Regardless of who you plan to vote for in November, no one can deny that we live in a scary world right now.
Gas and food prices are through the roof, age-old financial markets are crashing, the housing market sucks … and that’s just talking about the economy.
Add in the health care crisis, global warning, lack of true energy security, fear of terrorism, racism, sexism … it’s simply not “pretty times.”
And the icing on the cake: disordered eating issues! (and in-laws who have overstayed their welcome by, oh, about three weeks! I genuinely think I wouldn’t have been half as bothered had it been two weeks. Really!)
If you’re an anxious person like I am, you’ll understand why all these things help keep me up at night.
Sometimes it seems like worrying about our weight or food or workouts or waist size is monumental … and other times, it seems trivial in light of all the craptastic things going on in our world. It just depends on the day for me.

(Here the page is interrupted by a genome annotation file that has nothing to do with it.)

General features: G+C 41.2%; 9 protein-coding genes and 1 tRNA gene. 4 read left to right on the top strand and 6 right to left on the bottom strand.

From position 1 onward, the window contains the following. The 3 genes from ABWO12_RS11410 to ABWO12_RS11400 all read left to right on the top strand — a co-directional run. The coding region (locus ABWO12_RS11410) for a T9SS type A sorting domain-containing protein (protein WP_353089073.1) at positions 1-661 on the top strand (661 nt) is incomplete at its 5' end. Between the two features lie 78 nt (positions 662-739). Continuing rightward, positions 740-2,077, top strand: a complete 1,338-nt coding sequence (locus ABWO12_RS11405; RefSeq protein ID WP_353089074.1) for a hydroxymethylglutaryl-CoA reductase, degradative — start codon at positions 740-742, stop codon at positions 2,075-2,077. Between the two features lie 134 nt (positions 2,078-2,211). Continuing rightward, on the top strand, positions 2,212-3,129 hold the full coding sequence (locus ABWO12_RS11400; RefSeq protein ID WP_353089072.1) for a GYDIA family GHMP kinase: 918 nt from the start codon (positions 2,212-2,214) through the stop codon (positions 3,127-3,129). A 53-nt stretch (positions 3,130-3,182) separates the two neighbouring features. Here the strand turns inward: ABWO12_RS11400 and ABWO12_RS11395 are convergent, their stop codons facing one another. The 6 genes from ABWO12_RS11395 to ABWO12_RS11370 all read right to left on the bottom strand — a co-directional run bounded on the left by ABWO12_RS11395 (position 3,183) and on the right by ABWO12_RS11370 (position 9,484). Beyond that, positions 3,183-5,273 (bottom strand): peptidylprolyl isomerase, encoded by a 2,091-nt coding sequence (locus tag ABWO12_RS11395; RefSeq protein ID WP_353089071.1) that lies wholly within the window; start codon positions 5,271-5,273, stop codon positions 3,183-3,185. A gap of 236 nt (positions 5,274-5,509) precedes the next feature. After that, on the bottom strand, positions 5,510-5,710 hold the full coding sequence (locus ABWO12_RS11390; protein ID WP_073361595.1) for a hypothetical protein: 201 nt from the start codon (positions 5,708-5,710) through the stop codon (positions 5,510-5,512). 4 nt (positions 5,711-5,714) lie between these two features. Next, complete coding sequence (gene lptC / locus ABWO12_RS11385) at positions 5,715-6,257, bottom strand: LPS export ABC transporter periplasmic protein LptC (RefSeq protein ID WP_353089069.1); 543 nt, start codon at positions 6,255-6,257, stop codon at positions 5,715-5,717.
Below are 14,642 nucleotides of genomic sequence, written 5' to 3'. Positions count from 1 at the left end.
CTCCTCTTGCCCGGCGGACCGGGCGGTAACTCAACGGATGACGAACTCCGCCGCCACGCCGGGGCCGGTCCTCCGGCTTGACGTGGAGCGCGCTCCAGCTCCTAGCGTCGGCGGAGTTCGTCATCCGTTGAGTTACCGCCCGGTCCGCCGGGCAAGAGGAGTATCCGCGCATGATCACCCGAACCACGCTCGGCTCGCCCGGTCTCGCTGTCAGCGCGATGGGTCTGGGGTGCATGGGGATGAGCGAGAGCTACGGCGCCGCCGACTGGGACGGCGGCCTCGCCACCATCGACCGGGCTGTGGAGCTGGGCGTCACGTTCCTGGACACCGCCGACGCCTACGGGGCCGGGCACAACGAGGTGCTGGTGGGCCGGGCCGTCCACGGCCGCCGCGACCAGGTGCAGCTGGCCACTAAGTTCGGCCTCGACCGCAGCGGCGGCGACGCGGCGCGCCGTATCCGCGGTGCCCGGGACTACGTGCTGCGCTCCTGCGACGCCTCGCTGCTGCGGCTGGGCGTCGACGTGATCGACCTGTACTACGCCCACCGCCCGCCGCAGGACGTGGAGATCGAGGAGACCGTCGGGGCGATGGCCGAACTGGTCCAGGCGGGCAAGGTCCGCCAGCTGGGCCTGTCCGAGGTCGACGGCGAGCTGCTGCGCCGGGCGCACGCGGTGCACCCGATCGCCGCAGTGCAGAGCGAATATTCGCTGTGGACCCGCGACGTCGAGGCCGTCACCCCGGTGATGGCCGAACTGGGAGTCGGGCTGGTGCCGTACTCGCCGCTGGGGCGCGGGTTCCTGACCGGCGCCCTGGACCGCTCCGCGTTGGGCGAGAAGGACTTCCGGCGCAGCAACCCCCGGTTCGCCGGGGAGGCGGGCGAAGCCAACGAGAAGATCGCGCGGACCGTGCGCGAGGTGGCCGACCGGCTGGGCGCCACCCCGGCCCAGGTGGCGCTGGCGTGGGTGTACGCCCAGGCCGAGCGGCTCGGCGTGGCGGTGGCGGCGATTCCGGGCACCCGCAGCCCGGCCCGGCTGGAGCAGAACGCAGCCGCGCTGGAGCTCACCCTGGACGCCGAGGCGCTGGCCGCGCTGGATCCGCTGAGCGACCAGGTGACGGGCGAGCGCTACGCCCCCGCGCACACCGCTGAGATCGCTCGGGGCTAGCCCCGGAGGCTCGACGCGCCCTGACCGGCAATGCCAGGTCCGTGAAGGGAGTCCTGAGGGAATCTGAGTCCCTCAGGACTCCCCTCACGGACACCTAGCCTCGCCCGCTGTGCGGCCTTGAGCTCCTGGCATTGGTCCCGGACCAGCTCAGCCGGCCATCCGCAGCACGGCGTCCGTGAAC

Putting someone who is afraid of heights in a hot-air balloon. Making someone who is afraid of spiders touch one. Encouraging someone who hates public speaking to make a presentation to her peers.
But when it comes to the fear of, say, a disordered eater getting “fat,” there’s not one tangible solution or way to face it other than changing how we perceive ourselves … and that takes time.
I think one way to change that fear would be slowly easing into living like a naturally thin person: eating til satisfied, exercising when I can, enjoying a glass of wine with dinner, savoring a dark chocolate bar.
I know that these are tactics Dr. G. and I will be exploring once my in-laws leave and my therapy sessions are no longer devoted to getting through this particular challenging time: systematic desensitization.
While we can’t necessarily do anything at-this-second about the state of the economy or the condition of our school systems or the way the world perceives us, we can control what we put into our mouths … and how we feel about ourselves when we take a bite.